At Second City
Written and performed by the cast
Directed by Ryan Bernier
In the same room, but thinking of leaving
The audience was carried away — laughed uproariously, clapped hands, stomped feet, and rose to give a standing ovation. However, all appeared to be 40 to 60 years younger than this reviewer. What does it all mean? Possibly that at age 77, I might be too old for Second City. Certainly, I did not get what I expected: an evening of politically pointed satire based on the current world scene. Instead, it was an uneven show with moments where a talented cast labored with insignificant, occasionally puerile material.
Second City opens its 36th revue with a great cast — Aidy Bryant, Mike Kosinski, Michael Lehrer, Tawney Newsome, Andel Sudik and Chris Witaske carrying on the tradition of three men, three women and four chairs. This cheerful, bouncing group easily transcends their material. Faces (and most especially Bryant’s) are vividly expressive; angular bodies contort to reinforce messages. The company is best in the improv moments when they seek input from the audience. They can be delicious in scenes that replicate a father/daughter dance, a high-school reunion, an interview for the prestigious University of Chicago lab school, or the rivalry between contesting City of Chicago council members. There are some super zingers: “”You dressed as sexy Michele Obama and you know I was an obese child!”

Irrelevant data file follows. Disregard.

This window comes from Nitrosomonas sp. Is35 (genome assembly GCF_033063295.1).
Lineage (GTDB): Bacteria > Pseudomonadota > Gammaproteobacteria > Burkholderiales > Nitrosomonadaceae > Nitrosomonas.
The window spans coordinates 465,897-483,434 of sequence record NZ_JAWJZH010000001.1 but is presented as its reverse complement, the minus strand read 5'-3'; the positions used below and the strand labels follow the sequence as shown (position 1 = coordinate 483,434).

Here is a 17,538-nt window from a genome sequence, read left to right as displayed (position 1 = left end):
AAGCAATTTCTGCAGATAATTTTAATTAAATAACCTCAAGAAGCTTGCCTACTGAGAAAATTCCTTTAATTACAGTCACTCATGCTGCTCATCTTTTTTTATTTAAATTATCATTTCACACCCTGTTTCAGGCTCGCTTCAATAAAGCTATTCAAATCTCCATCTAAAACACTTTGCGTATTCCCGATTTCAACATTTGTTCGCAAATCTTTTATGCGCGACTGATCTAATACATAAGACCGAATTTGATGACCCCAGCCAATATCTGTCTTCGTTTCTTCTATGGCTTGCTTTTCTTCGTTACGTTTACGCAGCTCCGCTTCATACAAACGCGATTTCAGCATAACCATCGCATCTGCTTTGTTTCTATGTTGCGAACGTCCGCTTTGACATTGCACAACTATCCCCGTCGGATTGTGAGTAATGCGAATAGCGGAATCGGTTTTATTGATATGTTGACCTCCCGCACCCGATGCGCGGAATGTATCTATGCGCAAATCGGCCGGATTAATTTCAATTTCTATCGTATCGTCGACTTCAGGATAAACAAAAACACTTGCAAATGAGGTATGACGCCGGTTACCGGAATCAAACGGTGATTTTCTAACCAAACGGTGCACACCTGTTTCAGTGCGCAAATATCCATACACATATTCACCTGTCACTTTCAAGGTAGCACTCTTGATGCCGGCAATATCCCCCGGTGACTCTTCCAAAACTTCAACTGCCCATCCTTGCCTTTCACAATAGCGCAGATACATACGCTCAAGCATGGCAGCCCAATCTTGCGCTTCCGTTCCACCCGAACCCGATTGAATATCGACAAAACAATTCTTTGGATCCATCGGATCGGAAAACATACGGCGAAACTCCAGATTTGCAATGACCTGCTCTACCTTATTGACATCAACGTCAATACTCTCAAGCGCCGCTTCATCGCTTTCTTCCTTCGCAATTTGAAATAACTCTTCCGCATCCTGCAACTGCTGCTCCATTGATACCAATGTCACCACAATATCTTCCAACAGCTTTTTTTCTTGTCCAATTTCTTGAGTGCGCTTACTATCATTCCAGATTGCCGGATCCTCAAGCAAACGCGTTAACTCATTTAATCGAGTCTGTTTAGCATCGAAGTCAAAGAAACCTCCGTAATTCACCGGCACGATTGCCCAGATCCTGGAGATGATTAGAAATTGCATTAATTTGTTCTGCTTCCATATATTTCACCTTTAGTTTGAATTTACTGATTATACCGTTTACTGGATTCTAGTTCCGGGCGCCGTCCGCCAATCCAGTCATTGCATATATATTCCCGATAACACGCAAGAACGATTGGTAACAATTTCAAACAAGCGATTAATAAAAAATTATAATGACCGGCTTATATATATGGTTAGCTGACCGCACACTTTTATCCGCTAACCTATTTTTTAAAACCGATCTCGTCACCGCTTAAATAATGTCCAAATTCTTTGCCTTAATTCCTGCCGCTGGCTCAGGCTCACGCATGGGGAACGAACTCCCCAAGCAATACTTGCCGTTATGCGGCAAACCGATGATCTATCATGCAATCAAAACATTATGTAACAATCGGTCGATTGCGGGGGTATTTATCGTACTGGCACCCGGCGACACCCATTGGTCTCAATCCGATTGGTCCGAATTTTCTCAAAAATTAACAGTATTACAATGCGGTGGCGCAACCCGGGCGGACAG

High points include a positive spin on being a very small man, a hilarious band composed of a singer and her four x-husbands, and the exchange of Dear John letters from a couple which tries — unsuccessfully — to remain friends. They take time to develop a skit where newscasters attempting to deliver solid information are continually interrupted by trivial side issues, but the same might be said for the whole evening. Lots of side dishes — appetizers and desserts — but missing a main course.
The opening and the closing song recap the message that Second City has not changed. I think it has — or if it truly hasn’t, then I have, just by aging. At 22 or so, I might also have loved this show.
Beverly Friend, Ph.D.
Second City, 1608 N. Wells in Piper’s Alley, 312-337-3992, www.secondcity.com. Tickets $23-28. 8 p.m. Tuesdays through Saturdays, 11 p.m. Saturdays, 3 and 7 p.m. Sundays, open run. Run time two hours and 15 minutes (including a 15-minute intermission), an open run.